Authorities in East Palestine hope to get a better idea of what chemicals are burning in fifty tankers that derailed and caught fire near East Taggart Street shortly before 9 p.m. Friday.

The media was given an update at 6:30 a.m. Saturday by East Palestine Mayor Trent Conway, Fire Chief Keith Drabick, Columbiana County EMA Director Peggy Clark, and U.S. EPA Region 5 coordinator Josh Peters.

Mayor Conway started the briefing by acknowledging that although an evacuation order is mandatory, authorities can’t force people from their homes.

He said those who don’t evacuate need to stay in their homes and stay off the roads to keep them clear for emergency vehicles.

As of Saturday morning, a one mile evacuation remains in place for the areas of the village East of Market St from Highland Avenue to Jimtown Rd.

Conway says there have been no fatalities or injuries.

According to Fire Chief Drabick, they know that some of chemicals being transported on the Norfolk and Southern train traveling from Madison, Illinois to Conway, Pennsylvania are hazardous. However, it is still unknown what chemicals are burning.

Drabick hopes to learn more about which tankers are burning after sunrise using drones and other aircraft.  A “no fly zone” for 1 mile from the scene has been declared for non-emergency aircraft.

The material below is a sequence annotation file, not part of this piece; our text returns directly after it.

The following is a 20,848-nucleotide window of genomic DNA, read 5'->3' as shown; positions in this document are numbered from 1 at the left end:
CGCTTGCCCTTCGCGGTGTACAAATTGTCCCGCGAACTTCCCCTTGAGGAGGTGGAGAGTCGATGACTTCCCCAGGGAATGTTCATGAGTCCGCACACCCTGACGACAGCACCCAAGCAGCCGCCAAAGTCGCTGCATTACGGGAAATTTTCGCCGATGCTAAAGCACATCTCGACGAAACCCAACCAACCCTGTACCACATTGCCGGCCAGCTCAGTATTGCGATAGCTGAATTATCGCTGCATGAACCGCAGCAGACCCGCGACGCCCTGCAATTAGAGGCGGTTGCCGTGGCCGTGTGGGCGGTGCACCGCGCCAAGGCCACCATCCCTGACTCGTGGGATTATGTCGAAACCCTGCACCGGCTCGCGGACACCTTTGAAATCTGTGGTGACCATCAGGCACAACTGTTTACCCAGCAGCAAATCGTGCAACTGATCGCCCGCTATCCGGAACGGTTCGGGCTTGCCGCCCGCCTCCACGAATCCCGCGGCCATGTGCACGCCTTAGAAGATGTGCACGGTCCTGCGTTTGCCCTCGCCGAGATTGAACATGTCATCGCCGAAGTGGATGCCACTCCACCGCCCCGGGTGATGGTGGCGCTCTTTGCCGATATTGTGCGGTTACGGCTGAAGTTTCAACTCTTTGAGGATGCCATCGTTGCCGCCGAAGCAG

First responders have been pulled from the area since some tankers have exploded and continue to do so.

The fire department has put unmanned ground monitors in place to provide information to emergency officials for now.

Drabick expanded on the mayor’s advice for people to keep off the streets, adding that outsiders should also stay away from the village.

EMA Director Peggy Clark reminded evacuees that a shelter is open at East Palestine High School, 320 West Grant Street and the New Waterford Community Center. As of Saturday morning, 43 people came to the school.

The Red Cross is assisting people at the high school.

Clark says EMA is working with Norfolk and Southern Railroad for to set up a family assistance center, the location of which is yet to be determined.

EPA Coordinator Josh Peters says water and air is being monitored. So far the air quality remains good according to Chief Drabick.



Photo Credit:Jacob Butcher, Trey Fehn, Dante Trunzo